A group of ultra-wealthy people are calling on the attendees of the World Economic Forum in Davos to make them pay more in taxes in order to help close a growing wealth gap.
The group, known as "Patriotic Millionaires," published an open letter on Monday reiterating calls for the attendees of the forum to "acknowledge the danger of unchecked wealth inequality around the world, and publicly support efforts to tax the rich."
The group, which is calling itself the "Patriotic Millionaires," includes Disney heiress Abigail Disney, a longtime proponent of higher taxes for the extremely wealthy, her brother Tim Disney, and venture capitalist Nick Hanauer, an early investor in Amazon. There are signatories from eight different countries, including the U.S., Germany, Canada and the United Kingdom.
They argued the bedrock of a strong democracy is a fair tax system that bridges the gap between everyday people and the ultrawealthy. In order to fundamentally restore that trust, governments across the world need to impose higher taxes on the wealthy to ensure they "pay their fair share," they said.
The letter comes at the same time as this week's World Economic Forum in Davos, Switzerland, a gathering of world leaders, business executives and other elites. It is the first in-person meeting in Davos since the COVID-19 pandemic began more than two years ago.
A study conducted by the Patriotic Millionaires, along with advocacy group Oxfam and other nonprofits, shows that a wealth tax of 2% on people worth more than $5 million and 5% for those worth more than $1 billion could generate $2.52 trillion, enough to lift 2.3 billion people out of poverty across the world and to guarantee health care and social protection for individuals in lower-income nations.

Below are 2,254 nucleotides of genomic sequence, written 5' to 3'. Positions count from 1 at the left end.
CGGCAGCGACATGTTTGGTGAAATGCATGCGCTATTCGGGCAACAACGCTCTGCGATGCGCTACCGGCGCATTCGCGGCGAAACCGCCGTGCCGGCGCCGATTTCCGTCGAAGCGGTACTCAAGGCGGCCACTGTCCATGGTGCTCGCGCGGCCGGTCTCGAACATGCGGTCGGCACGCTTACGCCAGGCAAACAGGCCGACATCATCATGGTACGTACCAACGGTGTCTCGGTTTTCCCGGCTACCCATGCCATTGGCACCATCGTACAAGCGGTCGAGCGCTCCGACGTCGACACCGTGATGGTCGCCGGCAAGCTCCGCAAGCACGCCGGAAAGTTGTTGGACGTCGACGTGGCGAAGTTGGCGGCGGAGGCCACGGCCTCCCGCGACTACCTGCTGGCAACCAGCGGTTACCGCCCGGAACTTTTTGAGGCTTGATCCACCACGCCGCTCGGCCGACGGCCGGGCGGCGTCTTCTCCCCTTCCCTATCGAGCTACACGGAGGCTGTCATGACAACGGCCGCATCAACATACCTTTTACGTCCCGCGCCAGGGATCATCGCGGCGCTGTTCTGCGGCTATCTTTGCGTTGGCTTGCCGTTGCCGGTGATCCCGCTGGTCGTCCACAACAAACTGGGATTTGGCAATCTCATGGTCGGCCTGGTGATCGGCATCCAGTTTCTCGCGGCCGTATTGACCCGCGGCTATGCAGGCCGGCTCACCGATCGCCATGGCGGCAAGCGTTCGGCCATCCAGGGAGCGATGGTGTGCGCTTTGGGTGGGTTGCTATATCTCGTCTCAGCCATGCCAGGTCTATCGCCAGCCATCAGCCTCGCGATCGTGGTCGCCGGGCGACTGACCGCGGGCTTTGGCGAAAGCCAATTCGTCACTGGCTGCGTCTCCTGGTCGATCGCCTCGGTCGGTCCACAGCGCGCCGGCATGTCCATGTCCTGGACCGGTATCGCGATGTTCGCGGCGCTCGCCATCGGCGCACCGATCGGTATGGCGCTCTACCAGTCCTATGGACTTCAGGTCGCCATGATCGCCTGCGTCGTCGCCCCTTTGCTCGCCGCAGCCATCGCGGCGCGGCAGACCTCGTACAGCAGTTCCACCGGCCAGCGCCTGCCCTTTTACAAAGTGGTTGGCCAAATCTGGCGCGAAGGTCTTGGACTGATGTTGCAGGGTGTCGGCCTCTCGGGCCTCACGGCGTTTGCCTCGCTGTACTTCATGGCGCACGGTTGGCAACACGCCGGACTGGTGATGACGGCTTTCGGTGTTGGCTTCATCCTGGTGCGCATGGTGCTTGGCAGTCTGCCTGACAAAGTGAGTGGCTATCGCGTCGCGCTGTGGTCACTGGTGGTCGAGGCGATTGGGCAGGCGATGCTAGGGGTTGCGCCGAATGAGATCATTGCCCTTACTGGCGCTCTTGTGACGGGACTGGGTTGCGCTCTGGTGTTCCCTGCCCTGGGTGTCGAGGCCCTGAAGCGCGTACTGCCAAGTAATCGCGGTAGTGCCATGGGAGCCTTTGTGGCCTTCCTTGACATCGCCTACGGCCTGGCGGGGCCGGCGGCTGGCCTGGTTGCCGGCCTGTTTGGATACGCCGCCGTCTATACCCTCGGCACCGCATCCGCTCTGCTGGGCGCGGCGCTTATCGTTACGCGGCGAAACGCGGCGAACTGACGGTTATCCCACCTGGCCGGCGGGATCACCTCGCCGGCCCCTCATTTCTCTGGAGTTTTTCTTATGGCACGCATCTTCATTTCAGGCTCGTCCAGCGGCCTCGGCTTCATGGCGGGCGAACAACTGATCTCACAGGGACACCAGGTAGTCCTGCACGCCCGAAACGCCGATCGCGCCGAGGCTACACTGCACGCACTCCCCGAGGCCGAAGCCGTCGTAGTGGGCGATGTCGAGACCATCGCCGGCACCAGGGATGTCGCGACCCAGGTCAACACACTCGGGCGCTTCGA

A separate Oxfam study shows that the fortunes of the world's 10 richest individuals have climbed to $1.5 trillion since March 2020, when the world economy began to shut down and the stock market cratered.
More than 130 countries reached a long-awaited agreement last year for a 15% global minimum corporate tax and other policies aimed at cracking down on international tax avoidance. Negotiations, which lasted for years and often seemed on the brink of collapse, were bolstered by the support of President Biden and Treasury Secretary Janet Yellen.
But efforts to formally install the minimum tax have since stalled out in both the U.S. – Congress has moved slowly to approve any proposal – and the EU.
The Organization for Economic Cooperation and Development previously estimated the agreement, which was signed by 137 countries and jurisdictions, will reallocate $125 billion of profits from around 100 of the world's largest and most profitable multinational corporations to countries worldwide, thus "ensuring that these firms pay a fair share of tax wherever they operate and generate profits."
Lobbyist groups in the U.S. have also argued that a global minimum tax rate could hurt U.S. competitiveness by driving business out of the country.